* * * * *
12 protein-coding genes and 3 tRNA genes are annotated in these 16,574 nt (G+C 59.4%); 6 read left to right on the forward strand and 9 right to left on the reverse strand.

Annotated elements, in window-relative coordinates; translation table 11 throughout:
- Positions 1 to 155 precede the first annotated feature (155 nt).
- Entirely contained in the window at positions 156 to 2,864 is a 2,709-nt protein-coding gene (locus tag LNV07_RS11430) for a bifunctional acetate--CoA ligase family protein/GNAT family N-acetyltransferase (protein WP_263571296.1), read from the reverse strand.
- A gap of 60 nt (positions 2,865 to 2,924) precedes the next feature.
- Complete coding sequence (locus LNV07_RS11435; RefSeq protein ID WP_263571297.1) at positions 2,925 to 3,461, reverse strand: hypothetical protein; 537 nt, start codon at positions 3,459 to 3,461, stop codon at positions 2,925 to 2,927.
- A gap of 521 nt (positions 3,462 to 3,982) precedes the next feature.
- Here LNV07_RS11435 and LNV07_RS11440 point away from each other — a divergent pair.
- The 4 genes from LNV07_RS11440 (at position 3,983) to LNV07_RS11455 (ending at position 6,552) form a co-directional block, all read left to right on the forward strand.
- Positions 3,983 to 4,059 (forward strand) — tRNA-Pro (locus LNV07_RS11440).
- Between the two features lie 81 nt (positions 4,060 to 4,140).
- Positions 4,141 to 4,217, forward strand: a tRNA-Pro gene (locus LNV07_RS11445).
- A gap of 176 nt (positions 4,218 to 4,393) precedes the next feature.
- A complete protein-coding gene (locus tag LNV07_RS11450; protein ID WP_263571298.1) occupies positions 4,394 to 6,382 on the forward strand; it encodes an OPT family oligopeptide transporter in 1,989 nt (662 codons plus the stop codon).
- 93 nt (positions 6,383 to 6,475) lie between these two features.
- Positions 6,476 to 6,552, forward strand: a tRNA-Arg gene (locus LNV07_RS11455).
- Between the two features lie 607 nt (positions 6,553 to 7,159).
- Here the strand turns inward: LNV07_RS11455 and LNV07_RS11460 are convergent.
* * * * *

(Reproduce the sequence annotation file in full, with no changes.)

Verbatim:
12 protein-coding genes and 3 tRNA genes are annotated in these 16,574 nt (G+C 59.4%); 6 read left to right on the forward strand and 9 right to left on the reverse strand.

Annotated elements, in window-relative coordinates; translation table 11 throughout:
- Positions 1 to 155 precede the first annotated feature (155 nt).
- Entirely contained in the window at positions 156 to 2,864 is a 2,709-nt protein-coding gene (locus tag LNV07_RS11430) for a bifunctional acetate--CoA ligase family protein/GNAT family N-acetyltransferase (protein WP_263571296.1), read from the reverse strand.
- A gap of 60 nt (positions 2,865 to 2,924) precedes the next feature.
- Complete coding sequence (locus LNV07_RS11435; RefSeq protein ID WP_263571297.1) at positions 2,925 to 3,461, reverse strand: hypothetical protein; 537 nt, start codon at positions 3,459 to 3,461, stop codon at positions 2,925 to 2,927.
- A gap of 521 nt (positions 3,462 to 3,982) precedes the next feature.
- Here LNV07_RS11435 and LNV07_RS11440 point away from each other — a divergent pair.
- The 4 genes from LNV07_RS11440 (at position 3,983) to LNV07_RS11455 (ending at position 6,552) form a co-directional block, all read left to right on the forward strand.
- Positions 3,983 to 4,059 (forward strand) — tRNA-Pro (locus LNV07_RS11440).
- Between the two features lie 81 nt (positions 4,060 to 4,140).
- Positions 4,141 to 4,217, forward strand: a tRNA-Pro gene (locus LNV07_RS11445).
- A gap of 176 nt (positions 4,218 to 4,393) precedes the next feature.
- A complete protein-coding gene (locus tag LNV07_RS11450; protein ID WP_263571298.1) occupies positions 4,394 to 6,382 on the forward strand; it encodes an OPT family oligopeptide transporter in 1,989 nt (662 codons plus the stop codon).
- 93 nt (positions 6,383 to 6,475) lie between these two features.
- Positions 6,476 to 6,552, forward strand: a tRNA-Arg gene (locus LNV07_RS11455).
- Between the two features lie 607 nt (positions 6,553 to 7,159).
- Here the strand turns inward: LNV07_RS11455 and LNV07_RS11460 are convergent.